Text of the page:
A wild moose chase in Broomfield ended Monday morning after wildlife officials captured and relocated a 2-year-old male moose who had been wandering through town since Friday.
The moose was spotted off First Avenue and Laurel Street early in the morning on Monday, but was not captured until after just before noon. Broomfield police and Colorado Parks and Wildlife chased the moose through several neighborhoods before trapping it behind Colorado Dog Academy on Sheridan Boulevard, where it was tranquilized and captured.
Jennifer Churchill, a spokeswoman for Colorado Parks and Wildlife, said a veterinarian would examine the moose to make sure he is healthy, then he would be released somewhere 30 to 60 miles away in a riparian area that is better suited as moose habitat.
It took three tranquilizer darts to subdue the 550-pound animal, she said.
"He really took off like a shot, and it took awhile to get him down," she said as a trailer pulled away carrying the tranquilized moose.
Before moving him away, officials gave the moose some eye drops and a drink of water to make sure he would stay hydrated for his journey. Animals lose the ability to blink when tranquilized.
Parks and Wildlife officials first cornered the moose between some apartments on Second Avenue and Laurel Streets just before 9 a.m., but the moose escaped and ran throughout Broomfield before becoming trapped behind the dog training facility and the Extra Space Storage facility near Sheridan Boulevard and 120th Avenue.
Churchill said the moose was likely looking for new territory and that his wanderings through Broomfield were not related to recent flooding. Moose typically leave their mother's territory as adolescents and strike out to find new places to live.
This moose likely got lost in a human-populated area during its search as it followed greenbelts and open space, she said.
Tim Hilt, who lives on Laurel Street, said his wife saw the moose from their window on Monday morning.
The couple took photos, but police had asked residents on the street to stay out of the way. Hilt's wife stayed in the house while he crossed the street to look for the moose with his uncle.
"It's pretty cool that there was a moose in my yard," he said.
Though officials shot the moose with he tranquilizer dart while it was cornered near Hilt's apartment, the moose was able to sprint away. The moose led police and CPW on a confusing chase past schools, businesses and homes before they could capture him.
Broomfield resident Carrie Lingo heard about the moose on TV and brought her 9-year-old daughter, Izzy, on a search for it. The mother and daughter were there when the moose was cornered and pulled away in a trailer.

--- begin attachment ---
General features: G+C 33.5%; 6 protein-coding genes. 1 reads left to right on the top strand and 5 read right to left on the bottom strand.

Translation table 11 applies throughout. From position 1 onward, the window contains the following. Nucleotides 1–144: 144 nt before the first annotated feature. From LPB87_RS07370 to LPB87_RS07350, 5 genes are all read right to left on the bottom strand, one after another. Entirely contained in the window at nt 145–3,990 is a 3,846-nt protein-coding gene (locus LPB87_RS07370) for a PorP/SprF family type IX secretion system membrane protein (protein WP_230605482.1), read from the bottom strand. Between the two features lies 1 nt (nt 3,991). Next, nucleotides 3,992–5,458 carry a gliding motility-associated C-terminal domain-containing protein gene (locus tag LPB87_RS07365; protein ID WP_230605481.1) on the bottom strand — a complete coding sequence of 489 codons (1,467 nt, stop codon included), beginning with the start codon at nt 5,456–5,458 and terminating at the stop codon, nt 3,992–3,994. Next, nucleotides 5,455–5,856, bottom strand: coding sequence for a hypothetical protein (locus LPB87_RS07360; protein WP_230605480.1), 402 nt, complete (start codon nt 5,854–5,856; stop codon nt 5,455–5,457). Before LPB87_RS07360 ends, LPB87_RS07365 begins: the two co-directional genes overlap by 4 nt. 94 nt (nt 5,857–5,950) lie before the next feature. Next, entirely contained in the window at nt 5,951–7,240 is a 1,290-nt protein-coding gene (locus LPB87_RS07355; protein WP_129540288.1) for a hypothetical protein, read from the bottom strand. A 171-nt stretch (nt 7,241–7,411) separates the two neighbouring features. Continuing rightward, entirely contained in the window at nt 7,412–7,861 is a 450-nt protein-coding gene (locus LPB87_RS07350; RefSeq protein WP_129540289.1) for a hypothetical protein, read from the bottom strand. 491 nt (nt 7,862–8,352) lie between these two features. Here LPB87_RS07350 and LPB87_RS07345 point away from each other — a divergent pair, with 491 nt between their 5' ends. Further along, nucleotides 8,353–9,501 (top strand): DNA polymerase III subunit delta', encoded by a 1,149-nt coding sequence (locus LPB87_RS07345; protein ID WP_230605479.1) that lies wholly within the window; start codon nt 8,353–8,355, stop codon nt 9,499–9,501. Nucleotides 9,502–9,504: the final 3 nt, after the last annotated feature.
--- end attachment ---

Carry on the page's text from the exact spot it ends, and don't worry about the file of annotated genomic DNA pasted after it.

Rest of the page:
Izzy is homeschooled, and Lingo said the experience of seeing a moose outside its natural habitat was an educational experience for her daughter.
"It's outstanding to be able to listen to a wildlife officer explain the process and figure out why (the moose) would be in such an area," she said.
Tom Adams, assistant manager at Extra Space Storage, said he was taking out the trash when he heard there was a moose near his property. He was glad the moose was not able to crash through the chain link fence that separated the storage center from the open area where the animal was tranquilized.
"It's crazy. He was huge," he said. "This was definitely not how I thought I would be spending my Monday."
Churchill said the moose sighting might seem unusual, but large wildlife comes through suburban neighborhoods more often than people think.
Moose have no natural predators in Colorado, so they have no fear of humans. Yet they can get spooked by dogs and hurt humans who might get too close, she said.
"Our main concern is safety of both the citizens and the animal," she said.
If anyone crosses paths with a moose or another large, wild animal, "give it some space to pass by," she said.
This isn't the first time Broomfield residents have come face to face with wildlife. In July, a young black bear wandered through town for about five days before settling into a tree on Mesa Court. Parks and Wildlife tranquilized the bear and moved it to a more appropriate habitat.
On Friday, residents first reported the moose sightings in Broomfield. The moose wandered through Broomfield Heights Middle School's football field and moved on to the Ruth Roberts open space north of 136th Avenue and Kohl Street, said Broomfield Sgt. Brendan Sullivan.
Contact Enterprise Staff Writer Megan Quinn at 303-410-2649 or firstname.lastname@example.org